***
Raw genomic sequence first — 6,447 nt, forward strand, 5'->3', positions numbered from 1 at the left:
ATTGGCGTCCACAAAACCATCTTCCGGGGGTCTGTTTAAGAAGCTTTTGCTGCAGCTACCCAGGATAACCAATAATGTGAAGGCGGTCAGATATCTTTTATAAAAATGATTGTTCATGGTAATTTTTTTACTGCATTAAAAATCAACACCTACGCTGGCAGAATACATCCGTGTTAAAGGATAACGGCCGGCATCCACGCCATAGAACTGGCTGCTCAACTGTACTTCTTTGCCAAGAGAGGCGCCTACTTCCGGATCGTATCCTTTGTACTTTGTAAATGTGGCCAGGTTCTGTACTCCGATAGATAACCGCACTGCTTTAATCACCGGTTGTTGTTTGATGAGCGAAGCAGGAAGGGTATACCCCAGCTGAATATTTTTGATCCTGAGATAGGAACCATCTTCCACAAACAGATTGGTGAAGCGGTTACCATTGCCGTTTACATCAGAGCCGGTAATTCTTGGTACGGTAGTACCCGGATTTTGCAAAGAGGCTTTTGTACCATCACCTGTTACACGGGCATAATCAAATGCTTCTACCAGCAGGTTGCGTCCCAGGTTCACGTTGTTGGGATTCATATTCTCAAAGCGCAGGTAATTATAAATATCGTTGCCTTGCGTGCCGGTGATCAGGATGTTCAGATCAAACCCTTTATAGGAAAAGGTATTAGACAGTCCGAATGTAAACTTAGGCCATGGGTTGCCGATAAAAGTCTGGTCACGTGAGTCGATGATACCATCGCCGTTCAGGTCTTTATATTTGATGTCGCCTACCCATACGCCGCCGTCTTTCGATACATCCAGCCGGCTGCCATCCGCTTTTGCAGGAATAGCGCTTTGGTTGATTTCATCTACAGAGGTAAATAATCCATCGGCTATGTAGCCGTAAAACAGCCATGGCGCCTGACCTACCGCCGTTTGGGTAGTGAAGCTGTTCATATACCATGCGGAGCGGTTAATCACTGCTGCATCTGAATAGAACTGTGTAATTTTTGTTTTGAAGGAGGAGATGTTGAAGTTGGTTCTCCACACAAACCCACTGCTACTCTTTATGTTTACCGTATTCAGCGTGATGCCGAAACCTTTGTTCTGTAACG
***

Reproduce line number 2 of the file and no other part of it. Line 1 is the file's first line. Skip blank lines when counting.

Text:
ATTGGCGTCCACAAAACCATCTTCCGGGGGTCTGTTTAAGAAGCTTTTGCTGCAGCTACCCAGGATAACCAATAATGTGAAGGCGGTCAGATATCTTTTATAAAAATGATTGTTCATGGTAATTTTTTTACTGCATTAAAAATCAACACCTACGCTGGCAGAATACATCCGTGTTAAAGGATAACGGCCGGCATCCACGCCATAGAACTGGCTGCTCAACTGTACTTCTTTGCCAAGAGAGGCGCCTACTTCCGGATCGTATCCTTTGTACTTTGTAAATGTGGCCAGGTTCTGTACTCCGATAGATAACCGCACTGCTTTAATCACCGGTTGTTGTTTGATGAGCGAAGCAGGAAGGGTATACCCCAGCTGAATATTTTTGATCCTGAGATAGGAACCATCTTCCACAAACAGATTGGTGAAGCGGTTACCATTGCCGTTTACATCAGAGCCGGTAATTCTTGGTACGGTAGTACCCGGATTTTGCAAAGAGGCTTTTGTACCATCACCTGTTACACGGGCATAATCAAATGCTTCTACCAGCAGGTTGCGTCCCAGGTTCACGTTGTTGGGATTCATATTCTCAAAGCGCAGGTAATTATAAATATCGTTGCCTTGCGTGCCGGTGATCAGGATGTTCAGATCAAACCCTTTATAGGAAAAGGTATTAGACAGTCCGAATGTAAACTTAGGCCATGGGTTGCCGATAAAAGTCTGGTCACGTGAGTCGATGATACCATCGCCGTTCAGGTCTTTATATTTGATGTCGCCTACCCATACGCCGCCGTCTTTCGATACATCCAGCCGGCTGCCATCCGCTTTTGCAGGAATAGCGCTTTGGTTGATTTCATCTACAGAGGTAAATAATCCATCGGCTATGTAGCCGTAAAACAGCCATGGCGCCTGACCTACCGCCGTTTGGGTAGTGAAGCTGTTCATATACCATGCGGAGCGGTTAATCACTGCTGCATCTGAATAGAACTGTGTAATTTTTGTTTTGAAGGAGGAGATGTTGAAGTTGGTTCTCCACACAAACCCACTGCTACTCTTTATGTTTACCGTATTCAGCGTGATGCCGAAACCTTTGTTCTGTAACG